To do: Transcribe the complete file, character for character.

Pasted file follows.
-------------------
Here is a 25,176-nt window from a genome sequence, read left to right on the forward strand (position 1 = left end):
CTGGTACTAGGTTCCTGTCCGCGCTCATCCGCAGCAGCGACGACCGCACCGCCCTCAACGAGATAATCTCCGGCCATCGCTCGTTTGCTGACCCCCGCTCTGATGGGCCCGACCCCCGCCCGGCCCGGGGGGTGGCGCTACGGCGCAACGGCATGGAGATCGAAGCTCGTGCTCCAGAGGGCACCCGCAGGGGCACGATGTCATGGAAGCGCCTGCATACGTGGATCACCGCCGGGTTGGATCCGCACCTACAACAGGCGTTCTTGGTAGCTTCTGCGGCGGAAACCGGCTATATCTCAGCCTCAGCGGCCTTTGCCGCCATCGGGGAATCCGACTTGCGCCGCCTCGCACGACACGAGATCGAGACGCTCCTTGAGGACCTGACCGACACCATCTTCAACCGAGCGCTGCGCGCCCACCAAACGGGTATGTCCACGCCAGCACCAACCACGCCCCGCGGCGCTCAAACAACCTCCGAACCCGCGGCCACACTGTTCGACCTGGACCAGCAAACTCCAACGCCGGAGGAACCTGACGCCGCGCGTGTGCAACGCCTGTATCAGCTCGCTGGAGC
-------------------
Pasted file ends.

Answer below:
Here is a 25,176-nt window from a genome sequence, read left to right on the forward strand (position 1 = left end):
CTGGTACTAGGTTCCTGTCCGCGCTCATCCGCAGCAGCGACGACCGCACCGCCCTCAACGAGATAATCTCCGGCCATCGCTCGTTTGCTGACCCCCGCTCTGATGGGCCCGACCCCCGCCCGGCCCGGGGGGTGGCGCTACGGCGCAACGGCATGGAGATCGAAGCTCGTGCTCCAGAGGGCACCCGCAGGGGCACGATGTCATGGAAGCGCCTGCATACGTGGATCACCGCCGGGTTGGATCCGCACCTACAACAGGCGTTCTTGGTAGCTTCTGCGGCGGAAACCGGCTATATCTCAGCCTCAGCGGCCTTTGCCGCCATCGGGGAATCCGACTTGCGCCGCCTCGCACGACACGAGATCGAGACGCTCCTTGAGGACCTGACCGACACCATCTTCAACCGAGCGCTGCGCGCCCACCAAACGGGTATGTCCACGCCAGCACCAACCACGCCCCGCGGCGCTCAAACAACCTCCGAACCCGCGGCCACACTGTTCGACCTGGACCAGCAAACTCCAACGCCGGAGGAACCTGACGCCGCGCGTGTGCAACGCCTGTATCAGCTCGCTGGAGC